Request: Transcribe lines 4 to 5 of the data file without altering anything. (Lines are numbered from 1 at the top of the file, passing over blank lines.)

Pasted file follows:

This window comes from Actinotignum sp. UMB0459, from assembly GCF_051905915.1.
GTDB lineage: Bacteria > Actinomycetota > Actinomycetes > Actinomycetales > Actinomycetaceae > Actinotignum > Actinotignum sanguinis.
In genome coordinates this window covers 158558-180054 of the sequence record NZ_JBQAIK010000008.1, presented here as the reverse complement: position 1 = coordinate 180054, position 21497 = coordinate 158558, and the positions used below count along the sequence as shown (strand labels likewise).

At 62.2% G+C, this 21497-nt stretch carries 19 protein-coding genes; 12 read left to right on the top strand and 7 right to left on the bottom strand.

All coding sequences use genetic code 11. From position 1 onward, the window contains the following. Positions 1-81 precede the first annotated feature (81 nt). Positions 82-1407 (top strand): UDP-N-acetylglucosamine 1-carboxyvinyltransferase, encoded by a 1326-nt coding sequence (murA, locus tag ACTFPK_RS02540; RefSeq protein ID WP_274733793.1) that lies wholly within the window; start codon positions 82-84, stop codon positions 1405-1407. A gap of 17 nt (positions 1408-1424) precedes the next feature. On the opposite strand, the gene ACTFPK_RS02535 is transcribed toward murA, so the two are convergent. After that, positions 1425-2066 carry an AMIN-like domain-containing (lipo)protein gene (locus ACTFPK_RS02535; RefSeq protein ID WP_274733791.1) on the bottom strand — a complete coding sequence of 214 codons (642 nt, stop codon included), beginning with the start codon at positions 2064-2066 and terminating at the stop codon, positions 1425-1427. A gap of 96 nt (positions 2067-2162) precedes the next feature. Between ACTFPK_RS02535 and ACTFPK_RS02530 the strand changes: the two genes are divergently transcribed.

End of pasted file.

At 62.2% G+C, this 21497-nt stretch carries 19 protein-coding genes; 12 read left to right on the top strand and 7 right to left on the bottom strand.

All coding sequences use genetic code 11. From position 1 onward, the window contains the following. Positions 1-81 precede the first annotated feature (81 nt). Positions 82-1407 (top strand): UDP-N-acetylglucosamine 1-carboxyvinyltransferase, encoded by a 1326-nt coding sequence (murA, locus tag ACTFPK_RS02540; RefSeq protein ID WP_274733793.1) that lies wholly within the window; start codon positions 82-84, stop codon positions 1405-1407. A gap of 17 nt (positions 1408-1424) precedes the next feature. On the opposite strand, the gene ACTFPK_RS02535 is transcribed toward murA, so the two are convergent. After that, positions 1425-2066 carry an AMIN-like domain-containing (lipo)protein gene (locus ACTFPK_RS02535; RefSeq protein ID WP_274733791.1) on the bottom strand — a complete coding sequence of 214 codons (642 nt, stop codon included), beginning with the start codon at positions 2064-2066 and terminating at the stop codon, positions 1425-1427. A gap of 96 nt (positions 2067-2162) precedes the next feature. Between ACTFPK_RS02535 and ACTFPK_RS02530 the strand changes: the two genes are divergently transcribed.